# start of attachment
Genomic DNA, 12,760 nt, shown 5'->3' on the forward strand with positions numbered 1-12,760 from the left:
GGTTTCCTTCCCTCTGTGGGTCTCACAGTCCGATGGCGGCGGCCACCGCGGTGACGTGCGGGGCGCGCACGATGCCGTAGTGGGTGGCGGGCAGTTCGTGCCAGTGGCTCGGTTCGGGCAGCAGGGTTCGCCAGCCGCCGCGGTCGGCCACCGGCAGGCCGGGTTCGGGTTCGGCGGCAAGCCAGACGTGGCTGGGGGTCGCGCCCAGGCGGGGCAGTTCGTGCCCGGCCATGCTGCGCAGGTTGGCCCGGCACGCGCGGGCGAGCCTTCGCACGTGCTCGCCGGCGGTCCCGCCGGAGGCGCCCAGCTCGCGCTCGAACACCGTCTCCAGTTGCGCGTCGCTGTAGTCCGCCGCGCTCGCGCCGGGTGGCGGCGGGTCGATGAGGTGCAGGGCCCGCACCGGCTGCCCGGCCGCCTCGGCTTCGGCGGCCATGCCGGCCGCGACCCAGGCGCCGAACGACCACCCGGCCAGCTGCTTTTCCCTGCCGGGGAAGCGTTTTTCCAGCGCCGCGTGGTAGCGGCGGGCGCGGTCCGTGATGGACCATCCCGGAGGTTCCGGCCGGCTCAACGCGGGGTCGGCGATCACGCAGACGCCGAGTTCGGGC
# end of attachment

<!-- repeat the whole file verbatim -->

Genomic DNA, 12,760 nt, shown 5'->3' on the forward strand with positions numbered 1-12,760 from the left:
GGTTTCCTTCCCTCTGTGGGTCTCACAGTCCGATGGCGGCGGCCACCGCGGTGACGTGCGGGGCGCGCACGATGCCGTAGTGGGTGGCGGGCAGTTCGTGCCAGTGGCTCGGTTCGGGCAGCAGGGTTCGCCAGCCGCCGCGGTCGGCCACCGGCAGGCCGGGTTCGGGTTCGGCGGCAAGCCAGACGTGGCTGGGGGTCGCGCCCAGGCGGGGCAGTTCGTGCCCGGCCATGCTGCGCAGGTTGGCCCGGCACGCGCGGGCGAGCCTTCGCACGTGCTCGCCGGCGGTCCCGCCGGAGGCGCCCAGCTCGCGCTCGAACACCGTCTCCAGTTGCGCGTCGCTGTAGTCCGCCGCGCTCGCGCCGGGTGGCGGCGGGTCGATGAGGTGCAGGGCCCGCACCGGCTGCCCGGCCGCCTCGGCTTCGGCGGCCATGCCGGCCGCGACCCAGGCGCCGAACGACCACCCGGCCAGCTGCTTTTCCCTGCCGGGGAAGCGTTTTTCCAGCGCCGCGTGGTAGCGGCGGGCGCGGTCCGTGATGGACCATCCCGGAGGTTCCGGCCGGCTCAACGCGGGGTCGGCGATCACGCAGACGCCGAGTTCGGGC